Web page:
Bear in mind, depending on the treatment, fixing subsidence can sometimes be a lengthy process and last up to 12 months.

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Of all treatment options, underpinning is often most associated with subsidence. Despite this, according to the Royal Institution of Chartered Surveyors (RICS), only 10% of properties will actually require underpinning. In fact, the Institute of Structural Engineers advises that you should attempt every other possible solution before opting to underpin your home because it is expensive and requires major repair work.

How much does it cost to fix subsidence?

  • Underpinning

Underpinning – most expensive option – can cost anywhere between £5,000 and £50,000, depending on the size of your property and the extent of the damage already caused.

  • Tree removal

The removal of a tree can provide a quick and much cheaper solution to the problem. The cost of tree removal will depend entirely on the size of tree, but you should expect to pay a tree surgeon somewhere in the region of £120 per hour. For a large tree, which may take 2 to 3 days to remove completely, a sensible price would be around £3,000 + VAT.

In rare cases, removing a tree can lead to the opposite of subsidence, known as “heave”. This is where the ground beneath a property swells up with excessive moisture caused by the absence of a tree that used to keep the moisture levels low. If this happens, an arboriculturist (tree specialist) will be able to provide expert advice.

  • Pipework

If leaky pipework is the cause, a CCTV drain survey can determine if this is the issue, and where the work may be needed. The average cost of a drain survey is around £90 but can be anywhere between £45 and £160 – it’s worth bearing in mind that the exact price may vary depending on your area and how severe the problem is.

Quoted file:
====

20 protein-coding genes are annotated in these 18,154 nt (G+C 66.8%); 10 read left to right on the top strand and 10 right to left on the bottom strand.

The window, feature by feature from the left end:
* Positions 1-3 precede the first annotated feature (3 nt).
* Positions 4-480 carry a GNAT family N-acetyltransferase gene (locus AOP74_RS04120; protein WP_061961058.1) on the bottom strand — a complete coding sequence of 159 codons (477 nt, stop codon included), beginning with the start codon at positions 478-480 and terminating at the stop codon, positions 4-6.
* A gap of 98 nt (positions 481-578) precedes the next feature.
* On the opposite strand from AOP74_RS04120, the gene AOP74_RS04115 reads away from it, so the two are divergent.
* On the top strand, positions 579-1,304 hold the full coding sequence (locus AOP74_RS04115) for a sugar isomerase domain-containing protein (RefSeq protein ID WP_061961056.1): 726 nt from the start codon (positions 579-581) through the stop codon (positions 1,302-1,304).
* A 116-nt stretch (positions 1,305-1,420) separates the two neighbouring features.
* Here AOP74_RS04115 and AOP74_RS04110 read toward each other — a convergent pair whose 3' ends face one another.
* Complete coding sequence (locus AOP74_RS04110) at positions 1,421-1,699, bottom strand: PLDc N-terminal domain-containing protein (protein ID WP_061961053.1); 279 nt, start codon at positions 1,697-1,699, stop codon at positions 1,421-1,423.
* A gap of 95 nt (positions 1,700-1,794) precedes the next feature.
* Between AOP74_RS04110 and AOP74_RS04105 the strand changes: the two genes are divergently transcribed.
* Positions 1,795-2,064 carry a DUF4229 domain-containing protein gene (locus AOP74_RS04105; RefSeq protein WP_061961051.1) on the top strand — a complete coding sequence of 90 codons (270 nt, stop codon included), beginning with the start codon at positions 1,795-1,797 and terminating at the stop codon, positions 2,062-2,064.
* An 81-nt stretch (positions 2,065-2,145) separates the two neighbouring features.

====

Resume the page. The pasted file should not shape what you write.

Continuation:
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Depending on the severity of your subsidence issue and if considered reasonable by your insurance, the costs may be covered by your building insurance. Therefore, it is advisable to get in touch with your insurer if you are concerned about subsidence in your property, or you would like to check if you are covered.

If the costs are not covered by your insurance and you simply cannot afford to carry out the effective treatment needed, you may wish to sell your property and move to a new home via a quick sale company. These companies can give you cash for your home quickly, ensuring the problem is taken off of your hands immediately.

How much does subsidence devalue a property?

As mentioned earlier in this guide to subsidence, there are many negative connotations surrounding subsidence, such as buyers believing that the house is unsafe or unmortgageable. But you’ll be pleased to know that this is not entirely true and, in most cases,, subsidence it is successfully treated.

If a property is under some kind of treatment plan and caught early, there is no reason why the property cannot become structurally sound again and be restored to its former glory.

That being said, subsidence can still devalue a property. In instances where houses do get sold with subsidence, it can cause a property to sell for around 80% of its market value.

Related: Japanese Knotweed Identification Guide

Feature image credit: Francesco Scatena / Shutterstock